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April 24, 2013
LAKE LEVELS, WIND AND WEATHER KEEP ANGLERS OFF BALANCE
Changing lake levels mixed with unstable weather for another unusual
week of fishing conditions for Kentucky Lake anglers. Despite the roller
coaster ride anglers have landed some pretty good stringers of spawning
crappie as bass are on the threshold of moving up and fanning their beds
in shallow grass and bushes.
Usually late April offers some stability in weather patterns but that
has not been the case this year as fishermen battled gale force winds
this week and drastic changes in temperatures. It appears a nice warming
trend will arrive late this weekend as temps are forecast to reach the
mid to upper 70ís by Monday, bringing a welcome change to the fishing
Crappie were biting good this week for a few anglers working stakebeds
and brushpiles in depths of 5 to 13 feet but also productive were the
long-line presentations by boaters trolling and drifting Road Runner
style jigs over midrange depths.
At times crappie moved up to structure and were spawning but there are
already a few fish in the post-spawn phases that were out over deep
water and somewhat suspended. Boats trolling and drifting jigs and
minnows were picking up few fish using these techniques.
Dark male crappie were sporting their handsome purple colors in full
force and occupied shallow structure in the 4 to 10 foot zones. A few
pale white females were taken in shallow areas too but most appeared to
favor deeper water as they began moving out after spawning.
The cool snaps have played havoc with the peak spawning phases the last
two weeks. There have been some good days but it has been difficult for
anglers to establish a consistent pattern of depth and location. Given
the variables of changing lake levels and weather it comes as no
Surface temperatures this week actually lost ground a few days when bone
chilling northwest winds chased away the warm spell. The water last week
was hovering around the 66 to 70 degree range in some places but fell
back to 62 to 65 at midweek.
Lake levels have jumped around too. After falling several inches last
week the reservoir began rising again at midweek and is expected to be
in the 360 range at Kentucky Dam by Sunday. That reading is a foot above
the normal summer pool mark of 359. Upstream at New Johnsonville the
elevation will be in the 359.8 range by this weekend.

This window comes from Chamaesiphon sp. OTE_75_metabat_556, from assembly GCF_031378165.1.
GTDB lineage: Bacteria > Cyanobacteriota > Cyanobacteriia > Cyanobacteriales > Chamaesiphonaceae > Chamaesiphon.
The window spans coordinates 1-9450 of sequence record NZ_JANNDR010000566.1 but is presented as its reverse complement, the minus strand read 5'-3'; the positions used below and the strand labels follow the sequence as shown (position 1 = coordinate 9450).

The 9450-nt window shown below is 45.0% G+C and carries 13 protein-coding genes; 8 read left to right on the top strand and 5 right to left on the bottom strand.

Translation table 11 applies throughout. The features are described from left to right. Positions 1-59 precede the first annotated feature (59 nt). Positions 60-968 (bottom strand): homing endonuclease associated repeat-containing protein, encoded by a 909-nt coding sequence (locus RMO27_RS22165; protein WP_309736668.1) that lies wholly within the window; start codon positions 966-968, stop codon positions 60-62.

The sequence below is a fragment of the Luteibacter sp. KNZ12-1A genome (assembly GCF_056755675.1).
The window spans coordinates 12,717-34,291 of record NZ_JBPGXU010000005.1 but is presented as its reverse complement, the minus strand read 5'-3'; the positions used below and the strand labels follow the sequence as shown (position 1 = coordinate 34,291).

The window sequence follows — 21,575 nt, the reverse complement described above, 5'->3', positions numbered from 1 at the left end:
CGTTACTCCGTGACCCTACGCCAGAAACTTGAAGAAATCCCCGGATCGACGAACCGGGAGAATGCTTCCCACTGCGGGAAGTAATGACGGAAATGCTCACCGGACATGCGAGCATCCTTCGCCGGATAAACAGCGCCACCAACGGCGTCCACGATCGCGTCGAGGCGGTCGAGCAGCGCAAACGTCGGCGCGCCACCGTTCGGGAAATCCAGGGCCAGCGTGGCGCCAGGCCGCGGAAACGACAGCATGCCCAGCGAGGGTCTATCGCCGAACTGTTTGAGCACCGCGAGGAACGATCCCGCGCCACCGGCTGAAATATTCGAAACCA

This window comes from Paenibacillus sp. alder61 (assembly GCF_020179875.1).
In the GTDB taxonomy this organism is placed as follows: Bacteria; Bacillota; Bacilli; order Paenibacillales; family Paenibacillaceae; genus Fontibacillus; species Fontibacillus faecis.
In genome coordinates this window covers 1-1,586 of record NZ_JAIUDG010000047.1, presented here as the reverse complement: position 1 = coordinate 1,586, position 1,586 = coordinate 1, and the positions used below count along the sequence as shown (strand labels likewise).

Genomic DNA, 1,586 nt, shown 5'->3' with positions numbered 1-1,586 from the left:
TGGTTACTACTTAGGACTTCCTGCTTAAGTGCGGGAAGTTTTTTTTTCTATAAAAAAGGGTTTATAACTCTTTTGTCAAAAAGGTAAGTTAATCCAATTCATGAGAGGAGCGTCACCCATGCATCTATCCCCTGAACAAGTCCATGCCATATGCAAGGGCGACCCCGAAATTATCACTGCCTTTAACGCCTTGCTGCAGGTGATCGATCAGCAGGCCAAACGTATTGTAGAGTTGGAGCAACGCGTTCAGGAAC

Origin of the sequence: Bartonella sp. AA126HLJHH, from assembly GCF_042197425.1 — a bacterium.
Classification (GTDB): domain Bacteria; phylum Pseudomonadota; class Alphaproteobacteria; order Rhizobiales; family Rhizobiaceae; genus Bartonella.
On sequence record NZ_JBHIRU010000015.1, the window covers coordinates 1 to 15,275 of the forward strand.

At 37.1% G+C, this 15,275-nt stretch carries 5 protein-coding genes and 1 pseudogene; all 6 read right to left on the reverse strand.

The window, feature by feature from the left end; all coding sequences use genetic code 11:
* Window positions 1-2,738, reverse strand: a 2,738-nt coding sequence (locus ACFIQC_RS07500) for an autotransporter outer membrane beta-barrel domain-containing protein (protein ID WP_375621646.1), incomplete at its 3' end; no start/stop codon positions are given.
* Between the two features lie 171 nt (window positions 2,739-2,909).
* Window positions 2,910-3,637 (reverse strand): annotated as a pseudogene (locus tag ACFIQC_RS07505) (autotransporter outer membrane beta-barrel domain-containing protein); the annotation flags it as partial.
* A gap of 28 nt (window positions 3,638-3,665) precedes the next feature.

Just how high the lake levels will go is on the minds of anglers who
have been watching the flooding scenario to our north along the
Mississippi and Ohio Rivers. TVA has not been able to discharge large
volumes of water this week and that has contributed to rising lake
As to the status of the crappie spawn it appears most of the fish have
done their thing and are now in the post-spawn phase. Most of the
females are thin but usually Mother Nature spreads out the spawn over
the period of a few weeks.
In normal springs seasons crappie stair-step their way toward shallow
venues as waters warm with a peak period of 5 to 7 days sandwiched in
there somewhere. This year it has been difficult to track as fish were
thrown off several times when cold fronts coincided with changing lake
levels to alter the normal transition.
Bluegill and redear sunfish, referred to locally as shellcracker, have
been victims of the cold conditions too as last year at this time early
bedding phases were well underway. Cooler surface temps have delayed
bedding action but a full moon this weekend will see action improve.
With next weekís warm-up watch for action to really heat up in the
bluegill and shellcracker department. Water levels are up some two feet
from last year at this time so traditional bedding areas should be
productive whereas last year anglers were thrown off guard when the
panfish bedded in deeper water.
Bass were already moving up to bedding areas this week as a few big
females have been seen fanning in shallow grassbeds and around buck
bushes. Those yellow flowers in the backwater pockets of bays are
holding a lot of fish and are quite appealing to the big sows now moving
up to spawn.
Rising lake levels will see ample water back around buck bushes and
willow trees next week so tossing Texas rigged lizards and floating
fluke style worms will be popular choices as will some spinnerbaits and
buzzbaits. Topwater action should see a dramtic increase in popularity
too as water will likely reach the upper 60ís and low 70ís by early next
week, triggering more aggressive behavior from those buck bass
protecting their zones.
Flipping and pitching jig and pig combos, craws and such should work
well too. Once lake levels exceed summer pool most of the good shoreline
cover is inundated with plenty of water for bedding bass.
Hopefully some stable weather will linger next week and improve fishing
conditions. Lake levels will continue to change depending on the crest
of the Mississippi River so that is another variable remaining for
While it hasnít been too bad for bass and crappie anglers this week most
are wondering when normalcy will return. Enough of dogwood winter; itís
high time spring stayed around for more than just a casual visit.
Also check out our past:
Kentucky Lake Fishing Reports
Steve McCadams is one of the nation's best known Crappie Fishermen
and a full time resident of Paris, Tennessee. Steve is also a
professional hunting and fishing guide here in the Paris Landing area.